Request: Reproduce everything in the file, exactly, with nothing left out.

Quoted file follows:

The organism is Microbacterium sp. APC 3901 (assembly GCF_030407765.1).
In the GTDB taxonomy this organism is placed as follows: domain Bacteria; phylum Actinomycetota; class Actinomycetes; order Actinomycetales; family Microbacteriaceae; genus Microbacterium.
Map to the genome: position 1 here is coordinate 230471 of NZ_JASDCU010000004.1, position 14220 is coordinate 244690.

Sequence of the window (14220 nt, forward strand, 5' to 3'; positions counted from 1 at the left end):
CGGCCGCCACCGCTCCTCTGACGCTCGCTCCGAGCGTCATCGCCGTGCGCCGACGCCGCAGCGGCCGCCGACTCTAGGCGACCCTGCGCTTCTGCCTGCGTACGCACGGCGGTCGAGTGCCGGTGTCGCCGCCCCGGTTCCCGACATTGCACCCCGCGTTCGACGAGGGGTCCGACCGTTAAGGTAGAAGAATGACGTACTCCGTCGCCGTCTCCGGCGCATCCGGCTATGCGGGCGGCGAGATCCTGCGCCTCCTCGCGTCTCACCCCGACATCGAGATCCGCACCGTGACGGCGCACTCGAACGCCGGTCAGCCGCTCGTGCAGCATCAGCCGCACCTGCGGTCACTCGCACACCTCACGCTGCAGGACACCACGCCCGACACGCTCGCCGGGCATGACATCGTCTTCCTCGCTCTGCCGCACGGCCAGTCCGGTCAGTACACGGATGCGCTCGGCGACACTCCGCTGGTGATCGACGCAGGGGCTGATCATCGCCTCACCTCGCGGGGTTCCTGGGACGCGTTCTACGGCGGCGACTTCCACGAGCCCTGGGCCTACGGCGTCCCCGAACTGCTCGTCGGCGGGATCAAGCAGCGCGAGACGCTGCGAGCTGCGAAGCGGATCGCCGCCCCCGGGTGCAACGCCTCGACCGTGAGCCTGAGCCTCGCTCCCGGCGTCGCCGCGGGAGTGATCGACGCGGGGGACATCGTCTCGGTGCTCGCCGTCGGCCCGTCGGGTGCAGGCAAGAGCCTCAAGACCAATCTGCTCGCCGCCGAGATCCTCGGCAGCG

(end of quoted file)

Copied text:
The organism is Microbacterium sp. APC 3901 (assembly GCF_030407765.1).
In the GTDB taxonomy this organism is placed as follows: domain Bacteria; phylum Actinomycetota; class Actinomycetes; order Actinomycetales; family Microbacteriaceae; genus Microbacterium.
Map to the genome: position 1 here is coordinate 230471 of NZ_JASDCU010000004.1, position 14220 is coordinate 244690.

Sequence of the window (14220 nt, forward strand, 5' to 3'; positions counted from 1 at the left end):
CGGCCGCCACCGCTCCTCTGACGCTCGCTCCGAGCGTCATCGCCGTGCGCCGACGCCGCAGCGGCCGCCGACTCTAGGCGACCCTGCGCTTCTGCCTGCGTACGCACGGCGGTCGAGTGCCGGTGTCGCCGCCCCGGTTCCCGACATTGCACCCCGCGTTCGACGAGGGGTCCGACCGTTAAGGTAGAAGAATGACGTACTCCGTCGCCGTCTCCGGCGCATCCGGCTATGCGGGCGGCGAGATCCTGCGCCTCCTCGCGTCTCACCCCGACATCGAGATCCGCACCGTGACGGCGCACTCGAACGCCGGTCAGCCGCTCGTGCAGCATCAGCCGCACCTGCGGTCACTCGCACACCTCACGCTGCAGGACACCACGCCCGACACGCTCGCCGGGCATGACATCGTCTTCCTCGCTCTGCCGCACGGCCAGTCCGGTCAGTACACGGATGCGCTCGGCGACACTCCGCTGGTGATCGACGCAGGGGCTGATCATCGCCTCACCTCGCGGGGTTCCTGGGACGCGTTCTACGGCGGCGACTTCCACGAGCCCTGGGCCTACGGCGTCCCCGAACTGCTCGTCGGCGGGATCAAGCAGCGCGAGACGCTGCGAGCTGCGAAGCGGATCGCCGCCCCCGGGTGCAACGCCTCGACCGTGAGCCTGAGCCTCGCTCCCGGCGTCGCCGCGGGAGTGATCGACGCGGGGGACATCGTCTCGGTGCTCGCCGTCGGCCCGTCGGGTGCAGGCAAGAGCCTCAAGACCAATCTGCTCGCCGCCGAGATCCTCGGCAGCG